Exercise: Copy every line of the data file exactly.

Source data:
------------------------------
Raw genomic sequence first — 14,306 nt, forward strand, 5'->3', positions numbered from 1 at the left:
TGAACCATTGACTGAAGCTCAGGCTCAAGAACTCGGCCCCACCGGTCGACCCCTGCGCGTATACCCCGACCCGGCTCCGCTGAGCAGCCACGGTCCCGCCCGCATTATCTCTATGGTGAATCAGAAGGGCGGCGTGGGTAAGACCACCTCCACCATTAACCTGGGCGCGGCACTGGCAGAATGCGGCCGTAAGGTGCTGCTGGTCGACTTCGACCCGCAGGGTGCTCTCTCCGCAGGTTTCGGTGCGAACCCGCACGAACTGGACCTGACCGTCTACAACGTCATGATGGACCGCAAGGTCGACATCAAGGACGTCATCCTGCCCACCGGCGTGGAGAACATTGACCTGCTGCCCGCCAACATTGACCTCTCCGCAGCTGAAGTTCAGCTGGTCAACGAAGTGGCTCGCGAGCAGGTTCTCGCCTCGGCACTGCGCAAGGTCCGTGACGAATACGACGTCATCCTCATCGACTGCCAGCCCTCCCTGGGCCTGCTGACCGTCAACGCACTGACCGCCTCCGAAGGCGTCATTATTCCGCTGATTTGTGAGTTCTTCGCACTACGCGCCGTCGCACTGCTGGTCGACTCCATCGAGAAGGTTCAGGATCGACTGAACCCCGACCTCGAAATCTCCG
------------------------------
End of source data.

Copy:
Raw genomic sequence first — 14,306 nt, forward strand, 5'->3', positions numbered from 1 at the left:
TGAACCATTGACTGAAGCTCAGGCTCAAGAACTCGGCCCCACCGGTCGACCCCTGCGCGTATACCCCGACCCGGCTCCGCTGAGCAGCCACGGTCCCGCCCGCATTATCTCTATGGTGAATCAGAAGGGCGGCGTGGGTAAGACCACCTCCACCATTAACCTGGGCGCGGCACTGGCAGAATGCGGCCGTAAGGTGCTGCTGGTCGACTTCGACCCGCAGGGTGCTCTCTCCGCAGGTTTCGGTGCGAACCCGCACGAACTGGACCTGACCGTCTACAACGTCATGATGGACCGCAAGGTCGACATCAAGGACGTCATCCTGCCCACCGGCGTGGAGAACATTGACCTGCTGCCCGCCAACATTGACCTCTCCGCAGCTGAAGTTCAGCTGGTCAACGAAGTGGCTCGCGAGCAGGTTCTCGCCTCGGCACTGCGCAAGGTCCGTGACGAATACGACGTCATCCTCATCGACTGCCAGCCCTCCCTGGGCCTGCTGACCGTCAACGCACTGACCGCCTCCGAAGGCGTCATTATTCCGCTGATTTGTGAGTTCTTCGCACTACGCGCCGTCGCACTGCTGGTCGACTCCATCGAGAAGGTTCAGGATCGACTGAACCCCGACCTCGAAATCTCCG